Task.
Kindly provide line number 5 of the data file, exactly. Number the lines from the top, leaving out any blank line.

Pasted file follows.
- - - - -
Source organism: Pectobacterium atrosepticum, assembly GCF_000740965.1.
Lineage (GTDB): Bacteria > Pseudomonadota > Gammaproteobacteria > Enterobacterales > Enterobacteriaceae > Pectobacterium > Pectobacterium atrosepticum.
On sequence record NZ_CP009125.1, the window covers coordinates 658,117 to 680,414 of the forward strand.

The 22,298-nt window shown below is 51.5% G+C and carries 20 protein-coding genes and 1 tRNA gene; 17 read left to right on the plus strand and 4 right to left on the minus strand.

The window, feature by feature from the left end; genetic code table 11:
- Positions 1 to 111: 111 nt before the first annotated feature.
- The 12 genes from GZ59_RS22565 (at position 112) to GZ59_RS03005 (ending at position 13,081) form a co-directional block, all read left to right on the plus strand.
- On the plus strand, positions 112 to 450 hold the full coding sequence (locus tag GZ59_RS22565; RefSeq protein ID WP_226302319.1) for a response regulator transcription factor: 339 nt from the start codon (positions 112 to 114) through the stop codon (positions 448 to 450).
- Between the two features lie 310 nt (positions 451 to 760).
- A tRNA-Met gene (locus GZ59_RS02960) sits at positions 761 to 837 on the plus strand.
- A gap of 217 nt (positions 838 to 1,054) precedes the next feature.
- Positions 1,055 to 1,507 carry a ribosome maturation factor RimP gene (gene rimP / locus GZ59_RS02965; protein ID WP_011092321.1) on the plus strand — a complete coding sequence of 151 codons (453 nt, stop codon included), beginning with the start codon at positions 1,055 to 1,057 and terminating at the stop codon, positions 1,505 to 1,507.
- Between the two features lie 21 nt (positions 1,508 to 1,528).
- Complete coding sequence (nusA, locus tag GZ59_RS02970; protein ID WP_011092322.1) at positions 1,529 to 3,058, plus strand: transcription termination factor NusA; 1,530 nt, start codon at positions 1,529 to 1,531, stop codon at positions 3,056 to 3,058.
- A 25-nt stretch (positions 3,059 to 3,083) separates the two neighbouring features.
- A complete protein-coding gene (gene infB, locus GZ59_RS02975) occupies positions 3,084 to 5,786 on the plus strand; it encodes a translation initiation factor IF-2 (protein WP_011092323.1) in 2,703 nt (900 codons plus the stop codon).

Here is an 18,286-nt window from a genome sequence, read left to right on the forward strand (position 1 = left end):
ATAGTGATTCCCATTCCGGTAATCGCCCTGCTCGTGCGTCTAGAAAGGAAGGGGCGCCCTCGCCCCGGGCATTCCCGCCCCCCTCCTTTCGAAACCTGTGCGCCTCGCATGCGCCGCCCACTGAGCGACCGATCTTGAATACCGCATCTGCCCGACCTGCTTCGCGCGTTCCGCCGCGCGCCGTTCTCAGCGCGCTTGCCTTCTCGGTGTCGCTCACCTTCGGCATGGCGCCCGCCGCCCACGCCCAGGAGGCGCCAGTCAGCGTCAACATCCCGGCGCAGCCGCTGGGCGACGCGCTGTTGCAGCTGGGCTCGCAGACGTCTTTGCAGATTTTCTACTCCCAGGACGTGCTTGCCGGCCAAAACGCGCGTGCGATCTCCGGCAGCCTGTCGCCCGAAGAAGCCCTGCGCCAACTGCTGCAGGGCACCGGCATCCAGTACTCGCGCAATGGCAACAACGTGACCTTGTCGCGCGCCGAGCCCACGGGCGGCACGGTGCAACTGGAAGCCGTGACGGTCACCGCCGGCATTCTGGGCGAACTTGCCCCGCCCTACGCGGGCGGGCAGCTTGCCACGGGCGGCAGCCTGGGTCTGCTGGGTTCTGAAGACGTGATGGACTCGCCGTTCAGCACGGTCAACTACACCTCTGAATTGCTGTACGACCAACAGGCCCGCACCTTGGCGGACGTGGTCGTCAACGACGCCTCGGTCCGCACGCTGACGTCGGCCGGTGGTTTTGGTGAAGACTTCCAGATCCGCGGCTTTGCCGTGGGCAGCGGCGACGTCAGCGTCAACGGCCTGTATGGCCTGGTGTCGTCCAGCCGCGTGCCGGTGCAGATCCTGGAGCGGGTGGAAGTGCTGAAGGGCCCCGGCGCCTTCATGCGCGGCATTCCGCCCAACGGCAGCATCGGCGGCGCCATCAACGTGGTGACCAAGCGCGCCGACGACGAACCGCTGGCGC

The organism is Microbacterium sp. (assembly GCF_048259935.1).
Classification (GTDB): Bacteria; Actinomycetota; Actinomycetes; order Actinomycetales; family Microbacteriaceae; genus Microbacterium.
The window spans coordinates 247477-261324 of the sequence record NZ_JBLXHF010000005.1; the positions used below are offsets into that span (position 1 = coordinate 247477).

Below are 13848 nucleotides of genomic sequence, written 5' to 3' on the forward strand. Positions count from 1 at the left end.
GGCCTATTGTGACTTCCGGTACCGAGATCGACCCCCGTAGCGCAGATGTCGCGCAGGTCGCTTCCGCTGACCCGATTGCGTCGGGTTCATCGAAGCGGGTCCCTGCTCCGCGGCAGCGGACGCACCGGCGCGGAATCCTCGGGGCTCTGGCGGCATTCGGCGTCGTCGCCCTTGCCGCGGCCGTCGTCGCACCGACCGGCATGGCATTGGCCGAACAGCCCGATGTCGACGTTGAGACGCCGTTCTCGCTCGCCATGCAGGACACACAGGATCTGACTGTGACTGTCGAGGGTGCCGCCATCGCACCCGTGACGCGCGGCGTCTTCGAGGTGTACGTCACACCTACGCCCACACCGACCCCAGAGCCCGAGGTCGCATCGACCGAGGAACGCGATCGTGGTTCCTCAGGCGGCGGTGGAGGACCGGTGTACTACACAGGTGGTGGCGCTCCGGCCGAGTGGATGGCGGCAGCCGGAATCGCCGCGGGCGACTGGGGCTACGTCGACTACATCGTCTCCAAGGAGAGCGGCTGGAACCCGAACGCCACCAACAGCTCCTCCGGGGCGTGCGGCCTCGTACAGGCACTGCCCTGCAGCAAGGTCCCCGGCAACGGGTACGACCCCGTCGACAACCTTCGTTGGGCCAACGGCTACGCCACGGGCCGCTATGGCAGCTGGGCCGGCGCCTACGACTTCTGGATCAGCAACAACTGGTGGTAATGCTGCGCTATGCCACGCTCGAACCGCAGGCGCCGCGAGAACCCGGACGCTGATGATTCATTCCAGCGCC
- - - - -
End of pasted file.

The window, feature by feature from the left end; genetic code table 11: